17-43 Segment 1: Memory Loss and Alzheimer’s Disease

 

As age climbs, so does the fear associated with becoming a senior citizen. According to Martha Lear, author of Where Did I Leave My Glasses?: The What, When, and Why of Normal Memory Loss, specialists appear to agree the number one fear of the Baby Boomer generation is suffering from memory loss. Some level of memory loss is expected as we age, but what’s normal and what could be an early onset of Alzheimer’s?

“Sometimes it’s hard to tell what is normal old aging and what is the beginning of something more serious,” admit Dr. Marwan Sabbagh. The neurologist has devoted his career to finding a cure for Alzheimer’s, but in the meantime he’s embraced the idea of prevention. Frequent exercise, a healthy diet, especially foods high in OMEGA-3, and regular mental stimulation are just a few examples. According to Dr. Sabbagh, there are certain strategies that can be adopted to prevent the onset of Alzheimer’s or dementia. These assertions are explored in The Alzheimer’s Answer: Reduce Your Risk and Keep Your Brain Healthy, one of Dr. Sabbagh’s four publications on the topics of aging and memory loss.

Memories, such as what you ate for lunch, where you left your glasses, names of acquaintances, etc., are often the first types of memory to go with age. These memories can be omitted without much consequence, other than periodic annoyance, and are a common part of aging. Martha Lear suggests methods, such as using visual cues and repetition, using multiple senses and/or forms of communication to improve recall. Most importantly, Lear urges everyone to address the anxieties associated with memory loss, which may actually make symptoms worse. By regularly seeing doctors and staying familiar with normal memory loss associated with old age compared to more serious issues, much of the anxiety can be eliminated.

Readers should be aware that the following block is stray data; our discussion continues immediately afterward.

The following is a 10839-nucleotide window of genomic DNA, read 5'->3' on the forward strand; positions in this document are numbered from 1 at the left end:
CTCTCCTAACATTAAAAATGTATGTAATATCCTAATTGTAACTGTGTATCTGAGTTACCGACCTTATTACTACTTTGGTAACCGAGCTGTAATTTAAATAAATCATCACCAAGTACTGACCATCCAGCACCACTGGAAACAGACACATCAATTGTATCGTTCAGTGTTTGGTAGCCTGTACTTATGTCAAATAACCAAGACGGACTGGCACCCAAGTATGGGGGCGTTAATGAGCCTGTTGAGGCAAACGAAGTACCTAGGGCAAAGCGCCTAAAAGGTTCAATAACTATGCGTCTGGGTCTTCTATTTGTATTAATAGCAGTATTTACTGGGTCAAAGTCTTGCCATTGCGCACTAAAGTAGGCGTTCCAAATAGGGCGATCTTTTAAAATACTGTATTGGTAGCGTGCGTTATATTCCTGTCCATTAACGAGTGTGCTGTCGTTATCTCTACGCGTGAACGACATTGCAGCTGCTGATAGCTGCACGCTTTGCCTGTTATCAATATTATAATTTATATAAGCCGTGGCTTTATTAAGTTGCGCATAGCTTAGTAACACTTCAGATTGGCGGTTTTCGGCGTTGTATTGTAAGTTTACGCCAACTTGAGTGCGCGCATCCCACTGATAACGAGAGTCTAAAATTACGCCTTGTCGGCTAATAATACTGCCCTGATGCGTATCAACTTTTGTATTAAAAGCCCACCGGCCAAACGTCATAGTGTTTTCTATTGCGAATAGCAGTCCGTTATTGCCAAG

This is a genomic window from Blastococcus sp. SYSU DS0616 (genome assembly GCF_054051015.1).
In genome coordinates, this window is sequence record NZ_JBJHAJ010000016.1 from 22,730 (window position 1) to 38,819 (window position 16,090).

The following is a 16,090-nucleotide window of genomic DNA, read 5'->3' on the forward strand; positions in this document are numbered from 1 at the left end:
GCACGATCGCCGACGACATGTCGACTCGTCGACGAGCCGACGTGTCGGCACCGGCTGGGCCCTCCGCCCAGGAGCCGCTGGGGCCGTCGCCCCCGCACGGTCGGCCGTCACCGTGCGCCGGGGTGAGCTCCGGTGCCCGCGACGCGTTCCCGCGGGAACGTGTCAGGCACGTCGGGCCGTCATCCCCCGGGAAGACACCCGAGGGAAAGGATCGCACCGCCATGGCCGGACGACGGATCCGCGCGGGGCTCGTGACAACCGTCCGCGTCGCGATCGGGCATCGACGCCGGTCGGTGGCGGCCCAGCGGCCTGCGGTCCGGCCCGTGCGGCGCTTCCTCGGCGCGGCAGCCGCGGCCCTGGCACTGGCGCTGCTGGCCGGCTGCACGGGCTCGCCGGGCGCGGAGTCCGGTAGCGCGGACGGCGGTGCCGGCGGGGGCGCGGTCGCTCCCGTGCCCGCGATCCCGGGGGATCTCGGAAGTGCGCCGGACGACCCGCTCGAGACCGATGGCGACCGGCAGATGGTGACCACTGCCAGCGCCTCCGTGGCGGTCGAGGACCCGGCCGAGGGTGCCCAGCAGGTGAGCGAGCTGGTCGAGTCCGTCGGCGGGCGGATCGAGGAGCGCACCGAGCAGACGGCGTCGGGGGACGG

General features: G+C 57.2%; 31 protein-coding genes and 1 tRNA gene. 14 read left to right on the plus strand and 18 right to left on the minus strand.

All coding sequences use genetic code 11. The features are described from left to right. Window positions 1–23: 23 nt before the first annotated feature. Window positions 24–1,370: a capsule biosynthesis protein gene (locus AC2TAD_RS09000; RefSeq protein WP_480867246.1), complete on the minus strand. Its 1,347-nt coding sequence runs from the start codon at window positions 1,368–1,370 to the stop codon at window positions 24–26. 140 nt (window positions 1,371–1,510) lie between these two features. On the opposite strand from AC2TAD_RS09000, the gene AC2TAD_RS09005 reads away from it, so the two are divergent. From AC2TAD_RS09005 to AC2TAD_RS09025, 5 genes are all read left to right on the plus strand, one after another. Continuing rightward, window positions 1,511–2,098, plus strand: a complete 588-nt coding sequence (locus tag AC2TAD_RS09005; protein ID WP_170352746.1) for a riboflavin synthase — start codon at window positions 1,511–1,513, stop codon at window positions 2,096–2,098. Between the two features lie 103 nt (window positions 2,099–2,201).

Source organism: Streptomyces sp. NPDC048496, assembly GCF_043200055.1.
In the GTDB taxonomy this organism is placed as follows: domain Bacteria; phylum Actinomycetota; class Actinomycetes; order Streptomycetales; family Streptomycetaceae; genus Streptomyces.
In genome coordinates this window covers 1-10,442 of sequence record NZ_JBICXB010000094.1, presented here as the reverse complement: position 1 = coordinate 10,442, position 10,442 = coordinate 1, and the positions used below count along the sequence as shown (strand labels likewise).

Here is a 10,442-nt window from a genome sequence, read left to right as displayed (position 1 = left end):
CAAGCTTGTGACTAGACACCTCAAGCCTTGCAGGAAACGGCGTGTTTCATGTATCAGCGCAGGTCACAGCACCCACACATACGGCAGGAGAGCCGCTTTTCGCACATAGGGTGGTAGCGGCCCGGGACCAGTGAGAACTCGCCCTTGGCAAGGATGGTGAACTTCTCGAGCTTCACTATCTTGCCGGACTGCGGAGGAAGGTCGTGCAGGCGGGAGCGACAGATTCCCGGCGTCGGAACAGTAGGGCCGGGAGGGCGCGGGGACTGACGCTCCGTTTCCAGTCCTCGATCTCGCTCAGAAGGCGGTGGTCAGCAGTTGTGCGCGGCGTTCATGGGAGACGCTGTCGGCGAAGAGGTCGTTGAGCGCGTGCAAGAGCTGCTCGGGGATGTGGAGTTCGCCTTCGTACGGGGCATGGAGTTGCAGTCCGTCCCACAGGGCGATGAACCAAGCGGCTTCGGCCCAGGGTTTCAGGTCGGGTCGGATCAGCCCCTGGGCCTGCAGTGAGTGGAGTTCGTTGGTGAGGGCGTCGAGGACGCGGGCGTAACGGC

Guest:

  • Martha Weinman Lear, author of Where Did I Leave My Glasses?: The what, when, and why of normal memory loss
  • Dr. Marwan Sabbagh, author of The Alzheimer’s Answer: Reduce your risk and keep your brain healthy

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